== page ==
Electronic Thesis and Dissertation Repository

Thesis Format

Integrated Article


Master of Science




Francois Lagugne-Labarthet


Transition Metal Dichalcogenides (TMDs) are remarkable due to their distinct physical and chemical characteristics when the number of layers is changed. When interfaced with metal nanoparticles, these hybrid materials such as MoS2-Au nanoparticles exhibit enhanced properties that can be used for applications such as in sensing, catalysis, and photovoltaics devices by enhancing their signals and tuning their physical properties. Also, 2D MoS2 can be a useful platform as a SERS substrate for organic molecules detection, including Rhodamine 6G (R6G) as a photosensitizer in MoS2 devices.

In this thesis, MoS2 flakes were prepared using the chemical vapor deposition (CVD) technique on SiO2/Si substrates. Tip-Enhanced Raman Spectroscopy was used to investigate the effect of varying MoS2 thicknesses on Raman modes. Raspberry-like gold nanoparticles and R6G molecules were coated on MoS2 flakes to investigate the plasmon-exciton and dye effect respectively, on Raman and photoluminescence enhancements using tip-enhanced scattering and contact potential difference microscopy.

Summary for Lay Audience

The world is changing due to various nanomaterials. Computers and machines used to be large and bulky, but now they are small and light, with superior performance. This is owing to the rapid advancement of technology, which has allowed the development of smaller and faster equipment. Not only may the size of bulk devices be decreased by studying nanoparticles, but new material properties can also be discovered. As a result, modern societies have launched large-scale initiatives over the past 20 years to develop nanotechnologies to develop many applications ranging from sensing, displays, or wearables.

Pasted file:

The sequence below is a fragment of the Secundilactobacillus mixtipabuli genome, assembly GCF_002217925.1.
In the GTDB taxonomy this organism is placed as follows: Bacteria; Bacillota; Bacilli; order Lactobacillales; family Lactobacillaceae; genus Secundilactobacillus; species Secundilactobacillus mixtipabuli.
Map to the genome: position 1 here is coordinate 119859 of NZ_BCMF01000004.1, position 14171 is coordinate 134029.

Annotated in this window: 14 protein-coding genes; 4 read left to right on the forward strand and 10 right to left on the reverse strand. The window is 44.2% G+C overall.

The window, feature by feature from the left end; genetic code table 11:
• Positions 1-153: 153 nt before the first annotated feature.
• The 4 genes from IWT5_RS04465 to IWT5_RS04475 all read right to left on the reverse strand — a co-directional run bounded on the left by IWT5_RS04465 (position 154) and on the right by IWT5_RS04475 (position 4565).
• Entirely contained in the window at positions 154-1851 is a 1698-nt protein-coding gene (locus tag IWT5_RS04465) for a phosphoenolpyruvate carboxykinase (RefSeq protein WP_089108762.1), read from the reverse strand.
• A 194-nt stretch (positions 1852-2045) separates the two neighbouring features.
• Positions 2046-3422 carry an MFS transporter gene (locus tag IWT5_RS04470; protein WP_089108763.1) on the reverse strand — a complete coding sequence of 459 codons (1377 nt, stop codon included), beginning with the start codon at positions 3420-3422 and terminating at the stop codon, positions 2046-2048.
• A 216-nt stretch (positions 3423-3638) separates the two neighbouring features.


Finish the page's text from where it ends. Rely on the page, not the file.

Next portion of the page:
If common materials that we utilize every day are generally bulky and have a 3D organization, two-dimensional (2D) materials are of particular interest and present new properties due to this lower dimensionality. For instance, 2D materials are used to make automobile sensors, solar cells, semiconductors, batteries, and data storage. Graphene and transition metal dichalcogenides (TMDs) are examples of 2D materials with various uses. TMDs are utilized in solar cells, which is one of their most important applications. These materials are semiconductors in optoelectronic applications, and their optical and electrical characteristics result in efficiency improvement. In order to synthesize TMDs, new approaches and methodologies are now being studied. Furthermore, TMDs can be interfaced with other molecular or nanomaterials entities thus providing new properties. In this work, we describe the synthesis of TMDs, their interfacing with gold nanoparticles and organic molecules. Moreover, a series of experiments were conducted to characterize these materials at the nanoscale, thus ensuring that the properties are matching the desired outcome Atomic Force Microscopy (AFM) is a material characterization method that reveals the topography of the 2D nanoflakes and the presence of local nanoscale defects. Raman Spectroscopy and tip-enhanced Raman spectroscopy as spectroscopy methods that provide indications about the purity of the 2D materials as well as the presence of multiple layers. Combined together, these experiments are critical to characterizing these 2D materials ensuring that they exhibit tailored properties for specific applications.